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Thursday, January 6, 2011

No Flute For You: Tales from the Rush Line

This is a piece about not going to the opera.
Banished from the Temple: The Julie Taymor Magic Flute.
Photo by Ken Howard © 2009 The Metropolitan Opera
Thursday afternoon: I'm heading into Manhattan on a personal matter. I decide, at the last minute to swing by the Metropolitan Opera later in the afternoon, to try to get a ticket to see Mozart's The Magic Flute in its abridged, family-friendly, English-language incarnation. (This shorter version is known to some as The Magic Piccolo.)

This was how I saw Flute last year, walking up at 7pm and getting lucky with a "rush" ticket in the orchestra. The Met's Rush program supplies lucky opera-goers who line up for seats with low-cost tickets, usually in the orchestra. The program, sponsored by philanthropist Agnes Varis has resulted in fuller houses and an "open-to-the-public" feel at 30 Lincoln Center, characteristic of Peter Gelb's reign as general manager.

After asking at the box office if there were any cheap seats left, I went down to the Lincoln Center concourse (right by the double glass doors that I walk through on Monday nights) and got on line with the folks who are hoping to score tickets to tonight's final Flute. The time was about 4pm.

I found myself in an interesting little group, thrown together for two hours by the randomness of yellow-chain safety barriers. There was a mother taking her little boy, probably to his first opera. A young soprano on her way up, in town for auditions. A small crew of Chinese girls who did not know much about opera. Three guys from Brooklyn taking turns in a folding lawn chair. A nice British couple. And so forth.

At 5:30, Metropolitan Opera security comes by. We're told to get off the floor, fold up any chairs, and tighten up the line. The "line proper" forms, with all of us eager Mozart-lovers packing in between the ugly yellow plastic chain barriers. The wait continues.

Five minutes later, the line moves forward, into a subterranean antechamber beneath the box office. Some of us are allowed up the steps. They're definitely getting tickets. We're the "maybes." So we stand on the other side of the glass doors at the foot of the lobby escalator. We stand in a cold draft for 20 minutes. Refreshing. Reminds me of standing outside Tower Records on Feb. 28, 1991 to get tickets for Metallica's "Snake Pit" tour. Ahh, memories.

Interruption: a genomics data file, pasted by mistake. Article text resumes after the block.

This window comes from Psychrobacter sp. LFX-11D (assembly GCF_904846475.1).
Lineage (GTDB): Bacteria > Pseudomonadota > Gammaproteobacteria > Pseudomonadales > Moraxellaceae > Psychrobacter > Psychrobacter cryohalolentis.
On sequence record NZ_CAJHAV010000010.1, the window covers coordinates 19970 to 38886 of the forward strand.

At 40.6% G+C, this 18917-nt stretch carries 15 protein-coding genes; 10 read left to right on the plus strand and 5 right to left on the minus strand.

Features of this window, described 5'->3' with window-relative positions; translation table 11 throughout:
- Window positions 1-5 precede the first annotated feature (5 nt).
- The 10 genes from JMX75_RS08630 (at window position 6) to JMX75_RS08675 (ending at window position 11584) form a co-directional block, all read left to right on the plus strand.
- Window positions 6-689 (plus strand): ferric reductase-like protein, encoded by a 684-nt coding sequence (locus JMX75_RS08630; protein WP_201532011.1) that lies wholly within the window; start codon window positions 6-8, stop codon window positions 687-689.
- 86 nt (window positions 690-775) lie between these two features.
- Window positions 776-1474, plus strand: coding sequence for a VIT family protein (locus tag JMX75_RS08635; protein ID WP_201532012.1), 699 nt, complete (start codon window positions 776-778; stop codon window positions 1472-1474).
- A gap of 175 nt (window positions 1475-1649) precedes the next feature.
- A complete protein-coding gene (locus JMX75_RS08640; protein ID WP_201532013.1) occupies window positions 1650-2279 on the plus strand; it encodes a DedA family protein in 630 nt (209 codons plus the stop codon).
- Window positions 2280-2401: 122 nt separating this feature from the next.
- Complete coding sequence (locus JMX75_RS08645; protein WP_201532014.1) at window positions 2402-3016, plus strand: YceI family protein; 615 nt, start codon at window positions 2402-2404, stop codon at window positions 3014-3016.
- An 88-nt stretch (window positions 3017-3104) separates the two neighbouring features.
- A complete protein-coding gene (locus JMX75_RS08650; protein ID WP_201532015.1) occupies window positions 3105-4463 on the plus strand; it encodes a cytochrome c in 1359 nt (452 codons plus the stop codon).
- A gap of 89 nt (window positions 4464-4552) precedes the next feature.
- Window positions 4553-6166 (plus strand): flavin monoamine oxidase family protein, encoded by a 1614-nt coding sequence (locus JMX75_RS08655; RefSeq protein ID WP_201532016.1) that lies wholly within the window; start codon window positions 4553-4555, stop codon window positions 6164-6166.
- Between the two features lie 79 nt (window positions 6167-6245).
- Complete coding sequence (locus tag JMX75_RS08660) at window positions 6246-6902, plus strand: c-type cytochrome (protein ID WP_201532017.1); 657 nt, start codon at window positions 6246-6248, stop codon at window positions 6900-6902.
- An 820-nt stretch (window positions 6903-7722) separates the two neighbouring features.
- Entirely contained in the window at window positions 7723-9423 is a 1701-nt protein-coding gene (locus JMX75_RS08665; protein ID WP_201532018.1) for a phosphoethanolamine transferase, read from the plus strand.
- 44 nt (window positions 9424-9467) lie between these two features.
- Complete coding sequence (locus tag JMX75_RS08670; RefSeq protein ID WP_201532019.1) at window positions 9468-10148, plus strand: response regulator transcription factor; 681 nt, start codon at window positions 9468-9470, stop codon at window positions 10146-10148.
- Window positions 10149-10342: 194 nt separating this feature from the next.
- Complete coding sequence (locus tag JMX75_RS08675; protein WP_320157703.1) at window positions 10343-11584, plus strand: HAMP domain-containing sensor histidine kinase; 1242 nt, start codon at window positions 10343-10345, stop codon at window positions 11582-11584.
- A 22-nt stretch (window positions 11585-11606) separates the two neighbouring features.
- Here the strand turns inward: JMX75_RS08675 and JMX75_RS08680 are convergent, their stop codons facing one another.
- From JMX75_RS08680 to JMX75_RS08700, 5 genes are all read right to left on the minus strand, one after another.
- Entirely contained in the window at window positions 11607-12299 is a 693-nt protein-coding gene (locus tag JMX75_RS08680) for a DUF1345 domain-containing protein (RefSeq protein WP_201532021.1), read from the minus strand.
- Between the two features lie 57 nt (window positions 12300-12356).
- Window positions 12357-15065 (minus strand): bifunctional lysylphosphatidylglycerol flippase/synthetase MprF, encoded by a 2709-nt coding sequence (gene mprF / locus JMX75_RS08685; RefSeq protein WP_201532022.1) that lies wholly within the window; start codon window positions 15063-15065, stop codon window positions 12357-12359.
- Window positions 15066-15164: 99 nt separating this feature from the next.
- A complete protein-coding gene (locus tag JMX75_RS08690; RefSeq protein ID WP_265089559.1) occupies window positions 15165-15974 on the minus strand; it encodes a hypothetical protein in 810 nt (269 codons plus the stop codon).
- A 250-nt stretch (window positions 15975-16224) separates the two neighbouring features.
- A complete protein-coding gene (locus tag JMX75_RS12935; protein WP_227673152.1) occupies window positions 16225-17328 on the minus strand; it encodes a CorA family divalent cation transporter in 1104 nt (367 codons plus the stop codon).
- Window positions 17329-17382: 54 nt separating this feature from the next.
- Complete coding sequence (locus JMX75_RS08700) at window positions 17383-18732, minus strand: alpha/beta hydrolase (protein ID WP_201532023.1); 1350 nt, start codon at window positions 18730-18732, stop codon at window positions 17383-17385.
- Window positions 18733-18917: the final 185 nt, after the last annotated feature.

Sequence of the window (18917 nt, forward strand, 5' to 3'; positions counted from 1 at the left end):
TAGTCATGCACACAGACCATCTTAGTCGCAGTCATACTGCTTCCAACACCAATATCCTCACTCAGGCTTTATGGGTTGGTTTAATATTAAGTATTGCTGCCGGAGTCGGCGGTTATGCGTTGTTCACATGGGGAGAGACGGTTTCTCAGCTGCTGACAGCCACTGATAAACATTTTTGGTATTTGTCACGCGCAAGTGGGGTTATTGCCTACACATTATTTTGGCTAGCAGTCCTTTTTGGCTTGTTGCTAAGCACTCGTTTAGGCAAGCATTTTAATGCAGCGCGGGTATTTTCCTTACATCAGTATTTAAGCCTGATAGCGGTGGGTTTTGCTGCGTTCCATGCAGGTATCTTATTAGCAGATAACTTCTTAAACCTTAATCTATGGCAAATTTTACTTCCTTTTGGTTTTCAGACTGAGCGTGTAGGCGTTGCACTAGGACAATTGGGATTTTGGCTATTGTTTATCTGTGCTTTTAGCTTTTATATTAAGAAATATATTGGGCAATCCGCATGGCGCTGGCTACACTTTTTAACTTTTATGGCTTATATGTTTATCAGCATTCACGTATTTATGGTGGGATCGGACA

We climb the steps. (Apparently we're not allowed to use the escalator.) The steps are narrowed by more chain-and-pole barriers. I reach the top, nearly tripping on a pole once, which would send me and my laptop tumbling down like the giant rolling boulder in Raiders of the Lost Ark. I keep my balance, and resume the wait, tapping out the Nibelung rhythm from Das Rheingold to relieve boredom. Dah-dada dah dada DAH-dah dah.

They line us up on the steps. People are going to the four box office windows open, getting their tickets. I'm fifth from the cutoff. All they have left for us is standing room in the Family Circle. Considering that my normal seats are in the Family Circle to begin with, that the abridged Flute has no intermission, and that my legs are tired, I step out of the opera house, go have a cup of hot coffee, and start writing.

You know the rest.
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Critical Thinking in the Cheap Seats

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Since 2007, Superconductor has grown from an occasional concert or CD review to a near-daily publication covering classical music, opera and the arts in and around NYC, with excursions to Boston, Philadelphia, and upstate NY. I am a freelance writer living and working in Brooklyn NY. And no, I'm not a conductor.